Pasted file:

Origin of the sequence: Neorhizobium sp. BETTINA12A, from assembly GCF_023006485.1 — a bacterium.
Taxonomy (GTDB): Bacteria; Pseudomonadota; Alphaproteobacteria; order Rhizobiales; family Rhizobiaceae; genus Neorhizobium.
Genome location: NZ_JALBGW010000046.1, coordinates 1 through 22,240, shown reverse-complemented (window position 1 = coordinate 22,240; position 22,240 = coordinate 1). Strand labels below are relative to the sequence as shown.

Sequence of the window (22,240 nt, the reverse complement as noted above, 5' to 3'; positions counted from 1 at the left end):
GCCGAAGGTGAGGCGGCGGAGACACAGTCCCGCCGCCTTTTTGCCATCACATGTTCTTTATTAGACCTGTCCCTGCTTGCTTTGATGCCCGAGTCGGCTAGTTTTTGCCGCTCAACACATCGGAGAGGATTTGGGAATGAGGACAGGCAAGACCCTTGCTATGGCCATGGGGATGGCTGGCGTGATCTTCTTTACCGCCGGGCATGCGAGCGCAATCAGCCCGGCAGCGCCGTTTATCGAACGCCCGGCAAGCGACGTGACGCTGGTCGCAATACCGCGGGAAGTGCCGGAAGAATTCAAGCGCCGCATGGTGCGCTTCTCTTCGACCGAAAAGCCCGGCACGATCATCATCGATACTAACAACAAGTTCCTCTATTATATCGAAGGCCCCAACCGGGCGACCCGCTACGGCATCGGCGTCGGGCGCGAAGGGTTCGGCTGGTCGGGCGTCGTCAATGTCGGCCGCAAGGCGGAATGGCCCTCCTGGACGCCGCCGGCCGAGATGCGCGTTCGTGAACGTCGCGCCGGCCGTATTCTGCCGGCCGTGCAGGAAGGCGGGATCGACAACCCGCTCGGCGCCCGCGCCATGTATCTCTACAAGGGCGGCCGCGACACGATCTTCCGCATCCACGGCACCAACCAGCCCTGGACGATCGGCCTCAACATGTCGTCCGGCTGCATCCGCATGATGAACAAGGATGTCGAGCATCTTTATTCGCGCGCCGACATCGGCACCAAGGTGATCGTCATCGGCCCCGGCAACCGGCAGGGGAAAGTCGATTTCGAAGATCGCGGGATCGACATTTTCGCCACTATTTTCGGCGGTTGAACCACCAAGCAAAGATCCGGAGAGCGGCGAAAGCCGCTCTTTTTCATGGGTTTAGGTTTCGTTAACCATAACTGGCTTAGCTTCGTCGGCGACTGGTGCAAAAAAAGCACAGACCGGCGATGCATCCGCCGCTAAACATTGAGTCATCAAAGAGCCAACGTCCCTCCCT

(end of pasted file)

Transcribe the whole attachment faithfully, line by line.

Origin of the sequence: Neorhizobium sp. BETTINA12A, from assembly GCF_023006485.1 — a bacterium.
Taxonomy (GTDB): Bacteria; Pseudomonadota; Alphaproteobacteria; order Rhizobiales; family Rhizobiaceae; genus Neorhizobium.
Genome location: NZ_JALBGW010000046.1, coordinates 1 through 22,240, shown reverse-complemented (window position 1 = coordinate 22,240; position 22,240 = coordinate 1). Strand labels below are relative to the sequence as shown.

Sequence of the window (22,240 nt, the reverse complement as noted above, 5' to 3'; positions counted from 1 at the left end):
GCCGAAGGTGAGGCGGCGGAGACACAGTCCCGCCGCCTTTTTGCCATCACATGTTCTTTATTAGACCTGTCCCTGCTTGCTTTGATGCCCGAGTCGGCTAGTTTTTGCCGCTCAACACATCGGAGAGGATTTGGGAATGAGGACAGGCAAGACCCTTGCTATGGCCATGGGGATGGCTGGCGTGATCTTCTTTACCGCCGGGCATGCGAGCGCAATCAGCCCGGCAGCGCCGTTTATCGAACGCCCGGCAAGCGACGTGACGCTGGTCGCAATACCGCGGGAAGTGCCGGAAGAATTCAAGCGCCGCATGGTGCGCTTCTCTTCGACCGAAAAGCCCGGCACGATCATCATCGATACTAACAACAAGTTCCTCTATTATATCGAAGGCCCCAACCGGGCGACCCGCTACGGCATCGGCGTCGGGCGCGAAGGGTTCGGCTGGTCGGGCGTCGTCAATGTCGGCCGCAAGGCGGAATGGCCCTCCTGGACGCCGCCGGCCGAGATGCGCGTTCGTGAACGTCGCGCCGGCCGTATTCTGCCGGCCGTGCAGGAAGGCGGGATCGACAACCCGCTCGGCGCCCGCGCCATGTATCTCTACAAGGGCGGCCGCGACACGATCTTCCGCATCCACGGCACCAACCAGCCCTGGACGATCGGCCTCAACATGTCGTCCGGCTGCATCCGCATGATGAACAAGGATGTCGAGCATCTTTATTCGCGCGCCGACATCGGCACCAAGGTGATCGTCATCGGCCCCGGCAACCGGCAGGGGAAAGTCGATTTCGAAGATCGCGGGATCGACATTTTCGCCACTATTTTCGGCGGTTGAACCACCAAGCAAAGATCCGGAGAGCGGCGAAAGCCGCTCTTTTTCATGGGTTTAGGTTTCGTTAACCATAACTGGCTTAGCTTCGTCGGCGACTGGTGCAAAAAAAGCACAGACCGGCGATGCATCCGCCGCTAAACATTGAGTCATCAAAGAGCCAACGTCCCTCCCT